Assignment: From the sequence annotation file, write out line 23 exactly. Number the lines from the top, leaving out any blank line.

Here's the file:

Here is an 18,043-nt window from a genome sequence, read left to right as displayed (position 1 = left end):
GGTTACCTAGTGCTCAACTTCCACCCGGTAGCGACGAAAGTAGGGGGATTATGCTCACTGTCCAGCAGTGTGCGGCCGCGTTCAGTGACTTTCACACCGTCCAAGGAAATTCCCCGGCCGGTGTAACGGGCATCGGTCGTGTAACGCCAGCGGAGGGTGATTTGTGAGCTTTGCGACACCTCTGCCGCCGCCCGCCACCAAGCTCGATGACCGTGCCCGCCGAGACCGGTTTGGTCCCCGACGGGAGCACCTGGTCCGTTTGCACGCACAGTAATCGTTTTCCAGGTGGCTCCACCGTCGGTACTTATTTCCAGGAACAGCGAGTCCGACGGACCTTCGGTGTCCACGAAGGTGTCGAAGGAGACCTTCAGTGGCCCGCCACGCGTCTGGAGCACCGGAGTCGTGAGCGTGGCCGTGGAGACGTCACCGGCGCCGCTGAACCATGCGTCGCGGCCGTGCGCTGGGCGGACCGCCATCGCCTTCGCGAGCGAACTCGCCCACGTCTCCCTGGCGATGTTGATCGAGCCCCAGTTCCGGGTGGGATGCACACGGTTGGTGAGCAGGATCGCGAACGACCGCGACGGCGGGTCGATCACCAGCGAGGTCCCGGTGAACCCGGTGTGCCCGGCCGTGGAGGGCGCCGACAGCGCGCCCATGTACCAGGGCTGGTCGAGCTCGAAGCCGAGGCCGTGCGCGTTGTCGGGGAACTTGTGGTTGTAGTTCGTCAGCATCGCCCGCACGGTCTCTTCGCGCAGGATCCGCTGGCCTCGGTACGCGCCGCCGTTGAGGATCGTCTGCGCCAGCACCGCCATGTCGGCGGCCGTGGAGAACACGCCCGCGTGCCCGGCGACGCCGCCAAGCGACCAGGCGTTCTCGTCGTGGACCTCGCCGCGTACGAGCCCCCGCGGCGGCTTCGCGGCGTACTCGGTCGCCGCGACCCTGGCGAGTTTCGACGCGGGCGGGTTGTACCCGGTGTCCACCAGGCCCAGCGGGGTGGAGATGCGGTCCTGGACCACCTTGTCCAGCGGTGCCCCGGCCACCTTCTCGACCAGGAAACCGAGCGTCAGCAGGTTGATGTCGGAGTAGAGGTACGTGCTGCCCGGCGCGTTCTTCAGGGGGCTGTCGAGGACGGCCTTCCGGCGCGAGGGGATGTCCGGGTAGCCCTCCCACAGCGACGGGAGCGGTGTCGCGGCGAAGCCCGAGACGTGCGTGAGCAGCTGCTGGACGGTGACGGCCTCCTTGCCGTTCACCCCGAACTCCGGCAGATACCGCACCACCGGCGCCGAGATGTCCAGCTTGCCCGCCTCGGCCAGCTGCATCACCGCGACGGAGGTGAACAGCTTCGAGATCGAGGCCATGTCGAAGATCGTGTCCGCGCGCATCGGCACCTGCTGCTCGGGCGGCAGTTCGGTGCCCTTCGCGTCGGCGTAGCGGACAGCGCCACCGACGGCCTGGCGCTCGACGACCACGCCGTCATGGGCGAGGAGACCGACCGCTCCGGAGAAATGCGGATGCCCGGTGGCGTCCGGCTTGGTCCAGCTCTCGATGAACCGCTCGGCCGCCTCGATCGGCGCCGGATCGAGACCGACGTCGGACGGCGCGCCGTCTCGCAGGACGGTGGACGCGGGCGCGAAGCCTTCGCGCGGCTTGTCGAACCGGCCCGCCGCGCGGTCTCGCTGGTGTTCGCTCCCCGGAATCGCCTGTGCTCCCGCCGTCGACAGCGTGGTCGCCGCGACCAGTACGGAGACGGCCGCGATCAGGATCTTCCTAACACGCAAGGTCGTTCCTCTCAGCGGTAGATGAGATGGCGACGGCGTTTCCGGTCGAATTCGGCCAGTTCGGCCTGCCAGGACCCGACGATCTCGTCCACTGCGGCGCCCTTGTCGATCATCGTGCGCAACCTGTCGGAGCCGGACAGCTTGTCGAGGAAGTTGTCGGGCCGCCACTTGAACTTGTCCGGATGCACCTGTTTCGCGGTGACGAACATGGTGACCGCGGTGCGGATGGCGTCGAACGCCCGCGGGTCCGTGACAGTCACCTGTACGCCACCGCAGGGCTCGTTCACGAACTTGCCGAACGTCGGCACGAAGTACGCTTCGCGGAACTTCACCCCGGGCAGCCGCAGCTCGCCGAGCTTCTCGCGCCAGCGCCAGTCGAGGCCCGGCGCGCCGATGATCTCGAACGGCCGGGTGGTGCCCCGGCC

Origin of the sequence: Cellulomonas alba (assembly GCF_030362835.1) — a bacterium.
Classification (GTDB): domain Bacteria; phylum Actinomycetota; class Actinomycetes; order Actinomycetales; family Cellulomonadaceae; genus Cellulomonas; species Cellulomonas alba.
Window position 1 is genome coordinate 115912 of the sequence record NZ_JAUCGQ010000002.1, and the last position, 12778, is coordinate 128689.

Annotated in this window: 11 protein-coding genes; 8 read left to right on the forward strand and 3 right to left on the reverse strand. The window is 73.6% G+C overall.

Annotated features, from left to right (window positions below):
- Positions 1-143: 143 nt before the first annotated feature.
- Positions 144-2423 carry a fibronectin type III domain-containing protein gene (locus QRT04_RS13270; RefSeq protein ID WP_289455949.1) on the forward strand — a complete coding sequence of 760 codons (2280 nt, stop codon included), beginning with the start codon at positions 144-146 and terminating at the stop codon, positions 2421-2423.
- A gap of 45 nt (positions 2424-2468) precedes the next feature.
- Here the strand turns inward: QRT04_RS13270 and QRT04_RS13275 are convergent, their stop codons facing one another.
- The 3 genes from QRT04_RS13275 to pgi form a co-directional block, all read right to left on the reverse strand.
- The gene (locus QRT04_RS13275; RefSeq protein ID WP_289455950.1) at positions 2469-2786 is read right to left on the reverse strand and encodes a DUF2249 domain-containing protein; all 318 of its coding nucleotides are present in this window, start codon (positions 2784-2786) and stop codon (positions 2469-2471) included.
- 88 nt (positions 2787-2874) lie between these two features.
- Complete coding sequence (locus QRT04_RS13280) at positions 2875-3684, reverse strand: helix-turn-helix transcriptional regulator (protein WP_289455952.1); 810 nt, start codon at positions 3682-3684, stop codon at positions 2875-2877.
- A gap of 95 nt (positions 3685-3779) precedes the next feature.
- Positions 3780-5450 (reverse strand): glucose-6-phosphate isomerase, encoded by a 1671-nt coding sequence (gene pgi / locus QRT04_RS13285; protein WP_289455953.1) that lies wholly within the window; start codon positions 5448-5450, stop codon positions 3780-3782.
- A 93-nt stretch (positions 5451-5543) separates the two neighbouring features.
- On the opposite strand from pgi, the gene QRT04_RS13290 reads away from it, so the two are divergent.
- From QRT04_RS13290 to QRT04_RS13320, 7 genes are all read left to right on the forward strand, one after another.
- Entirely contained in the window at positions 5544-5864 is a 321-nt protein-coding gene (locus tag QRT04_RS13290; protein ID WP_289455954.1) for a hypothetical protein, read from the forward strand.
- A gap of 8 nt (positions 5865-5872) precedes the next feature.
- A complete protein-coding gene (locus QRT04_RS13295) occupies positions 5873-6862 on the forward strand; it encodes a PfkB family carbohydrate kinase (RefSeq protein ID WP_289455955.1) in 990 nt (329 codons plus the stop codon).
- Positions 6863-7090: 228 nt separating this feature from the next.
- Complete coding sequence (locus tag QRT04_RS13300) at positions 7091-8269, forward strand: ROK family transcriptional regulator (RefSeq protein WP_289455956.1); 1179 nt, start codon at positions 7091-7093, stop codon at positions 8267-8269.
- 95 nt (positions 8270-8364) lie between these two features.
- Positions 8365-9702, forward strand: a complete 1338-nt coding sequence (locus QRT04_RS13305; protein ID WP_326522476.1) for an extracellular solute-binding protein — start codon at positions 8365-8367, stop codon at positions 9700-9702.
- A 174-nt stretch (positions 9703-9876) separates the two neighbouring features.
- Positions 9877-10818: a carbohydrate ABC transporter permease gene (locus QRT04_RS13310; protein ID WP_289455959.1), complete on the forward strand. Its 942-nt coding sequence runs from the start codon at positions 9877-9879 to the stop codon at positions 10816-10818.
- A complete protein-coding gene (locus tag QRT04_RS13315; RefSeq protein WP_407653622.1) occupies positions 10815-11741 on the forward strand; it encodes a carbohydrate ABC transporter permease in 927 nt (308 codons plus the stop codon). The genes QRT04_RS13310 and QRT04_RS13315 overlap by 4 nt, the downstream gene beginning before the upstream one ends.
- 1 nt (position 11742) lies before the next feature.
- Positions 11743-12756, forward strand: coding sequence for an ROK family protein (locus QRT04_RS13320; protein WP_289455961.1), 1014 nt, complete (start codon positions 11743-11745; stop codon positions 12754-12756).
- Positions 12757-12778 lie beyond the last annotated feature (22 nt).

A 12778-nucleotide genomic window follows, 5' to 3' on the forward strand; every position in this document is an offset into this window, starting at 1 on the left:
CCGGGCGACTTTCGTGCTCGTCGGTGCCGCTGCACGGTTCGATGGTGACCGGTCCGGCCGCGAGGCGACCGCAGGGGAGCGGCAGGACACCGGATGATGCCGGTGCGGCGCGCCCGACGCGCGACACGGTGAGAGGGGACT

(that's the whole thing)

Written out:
- A complete protein-coding gene (locus QRT04_RS13295) occupies positions 5873-6862 on the forward strand; it encodes a PfkB family carbohydrate kinase (RefSeq protein ID WP_289455955.1) in 990 nt (329 codons plus the stop codon).